CGAC is essentially a three-phase material consisting of aggregates, bitumen-filler binder and hardened cement-based grout, where the latter two phases can be considered as continuous (see Fig. 1). Since the hardened grout is relatively stiffer than the bitumen, the composite is less flexible than regular asphalt concrete [7].


Fig. 1 (a). Idealized structure of the cement-grouted asphalt concrete, where the darkest
region represents the bitumen binder and the lightest coloured region represents the
grout and (b) saw cut made along the casting direction of 150\u00d7150 mm CGAC cube.

For developing the material, the procedure adopted has three steps: the fabrication of an open- grade asphalt concrete with about 20-30% of inter-connected voids, the preparation of a cement-based grout that is fluid, segregation-resistant and rapid-hardening, and the filling of the voids in the former, after it has reached ambient temperature, with the latter, by gravity (i.e., without forcing the grout through vibration or air pressure). The bond between the bitumen binder and the aggregates is good due to the adsorption of the binder on the surface of aggregates but the bond between the cement grout and the binder is weak.

The variables in the fabrication of the asphalt concrete are the grain size distribution of the aggregates, the filler content and the bitumen content. In general, low filler content and high volume of the mid-size fractions seem to give the optimum structure. The cement grout should be able to fill the voids without segregating, implying the need for a fluid but cohesive slurry. Also, the water content should be limited so that the strength is not affected. This necessitates the use of a superplasticizer. The possibility of cracking due to thermal and shrinkage-induced stresses should be reduced by using mineral fines to partially substitute the cement.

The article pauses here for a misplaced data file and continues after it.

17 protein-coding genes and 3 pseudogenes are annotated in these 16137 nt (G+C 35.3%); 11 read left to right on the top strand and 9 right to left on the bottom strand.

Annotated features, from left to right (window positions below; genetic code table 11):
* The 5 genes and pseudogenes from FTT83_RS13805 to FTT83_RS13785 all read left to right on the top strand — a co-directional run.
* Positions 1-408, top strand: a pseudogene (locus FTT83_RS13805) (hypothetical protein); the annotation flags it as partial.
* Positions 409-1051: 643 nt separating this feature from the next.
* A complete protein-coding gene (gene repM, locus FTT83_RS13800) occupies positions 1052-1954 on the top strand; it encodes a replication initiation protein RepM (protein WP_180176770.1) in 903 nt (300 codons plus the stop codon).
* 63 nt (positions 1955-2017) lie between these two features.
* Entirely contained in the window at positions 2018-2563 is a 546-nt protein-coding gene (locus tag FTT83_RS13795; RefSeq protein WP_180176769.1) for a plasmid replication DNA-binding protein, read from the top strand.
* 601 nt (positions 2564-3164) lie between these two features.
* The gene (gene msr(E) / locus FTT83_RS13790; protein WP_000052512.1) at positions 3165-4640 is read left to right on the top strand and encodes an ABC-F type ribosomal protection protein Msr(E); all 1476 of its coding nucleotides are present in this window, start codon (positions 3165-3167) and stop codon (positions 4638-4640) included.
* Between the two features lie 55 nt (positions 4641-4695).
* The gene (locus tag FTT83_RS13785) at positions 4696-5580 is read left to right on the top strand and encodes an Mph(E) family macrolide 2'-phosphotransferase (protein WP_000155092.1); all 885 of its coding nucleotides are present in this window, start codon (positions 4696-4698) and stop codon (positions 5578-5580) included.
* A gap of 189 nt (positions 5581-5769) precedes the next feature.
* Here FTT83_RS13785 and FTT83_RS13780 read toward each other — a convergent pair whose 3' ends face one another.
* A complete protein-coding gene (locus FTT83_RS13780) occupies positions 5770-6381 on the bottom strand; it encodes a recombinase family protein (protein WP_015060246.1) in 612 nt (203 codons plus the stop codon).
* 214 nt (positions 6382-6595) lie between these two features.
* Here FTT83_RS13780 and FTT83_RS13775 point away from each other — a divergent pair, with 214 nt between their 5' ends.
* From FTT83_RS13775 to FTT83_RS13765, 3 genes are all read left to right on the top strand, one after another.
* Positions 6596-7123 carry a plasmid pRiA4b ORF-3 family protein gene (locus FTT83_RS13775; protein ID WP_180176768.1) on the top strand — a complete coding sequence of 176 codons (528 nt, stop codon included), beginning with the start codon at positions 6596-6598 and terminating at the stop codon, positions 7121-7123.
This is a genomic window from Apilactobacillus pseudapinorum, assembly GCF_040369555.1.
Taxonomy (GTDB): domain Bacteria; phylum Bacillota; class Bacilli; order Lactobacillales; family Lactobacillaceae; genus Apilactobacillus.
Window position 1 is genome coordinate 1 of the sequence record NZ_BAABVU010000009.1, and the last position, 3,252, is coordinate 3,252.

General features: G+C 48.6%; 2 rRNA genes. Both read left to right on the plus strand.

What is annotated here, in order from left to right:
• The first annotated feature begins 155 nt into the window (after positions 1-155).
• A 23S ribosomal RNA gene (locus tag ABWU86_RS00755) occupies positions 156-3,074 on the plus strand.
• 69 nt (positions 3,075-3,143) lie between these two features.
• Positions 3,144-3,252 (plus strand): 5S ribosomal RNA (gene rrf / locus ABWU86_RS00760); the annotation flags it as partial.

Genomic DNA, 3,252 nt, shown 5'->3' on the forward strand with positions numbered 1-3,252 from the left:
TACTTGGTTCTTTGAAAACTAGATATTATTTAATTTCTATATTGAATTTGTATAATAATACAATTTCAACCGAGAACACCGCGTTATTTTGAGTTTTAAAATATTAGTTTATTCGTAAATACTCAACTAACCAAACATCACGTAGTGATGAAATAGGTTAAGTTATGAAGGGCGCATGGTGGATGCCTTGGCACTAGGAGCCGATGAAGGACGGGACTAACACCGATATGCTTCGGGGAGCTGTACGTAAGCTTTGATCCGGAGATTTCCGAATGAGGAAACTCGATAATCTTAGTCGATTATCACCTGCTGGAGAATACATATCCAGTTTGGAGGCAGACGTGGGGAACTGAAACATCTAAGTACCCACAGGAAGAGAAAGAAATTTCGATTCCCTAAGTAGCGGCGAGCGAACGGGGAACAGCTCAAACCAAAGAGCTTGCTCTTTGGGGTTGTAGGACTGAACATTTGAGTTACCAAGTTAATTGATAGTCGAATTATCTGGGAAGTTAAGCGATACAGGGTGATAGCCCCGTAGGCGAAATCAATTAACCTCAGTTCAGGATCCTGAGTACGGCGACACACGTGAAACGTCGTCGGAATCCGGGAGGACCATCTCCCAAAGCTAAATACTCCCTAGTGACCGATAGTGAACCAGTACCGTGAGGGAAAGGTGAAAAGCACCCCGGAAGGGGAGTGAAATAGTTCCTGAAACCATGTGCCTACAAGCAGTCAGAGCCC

Fabrication of open-graded asphalt concrete
The crushed granite aggregate fractions used in the fabrication are given in Table 1, along
with their specific gravities.
Table 1. Aggregates used
fraction (mm)
19.0 \u2013 13.2
13.2 \u2013 4.75
4.76\u2013 2.36
2.36 \u2013 0.6
< 0.6 (filler)
The bitumen used had a penetration grade of 60/70 and a specific gravity of about 1.01. The
bitumen content was varied between 4 to 5%, by weight.

The open-graded asphalt concrete is fabricated as follows: the aggregates are maintained at a temperature of 160 \u00baC in an oven for at least 24 hours before mixing, the required quantities of aggregates are transferred to a heated pan and the desired amount of bitumen is added, the mixture is mixed and poured into a mould.

At least four mixes were fabricated and tested. The grain size distributions of the aggregates in each mix are shown in Fig. 2. Mix 1 was similar to a regular asphalt concrete mix but had a low void content and could not be grouted successfully. The other mixes are similar with differences in filler content; mixes 2, 3 and 4 have filler contents of 4, 0 and 1%, respectively, and in mix 4 the coarsest fraction content was increased from 5 to 8%, all by weight.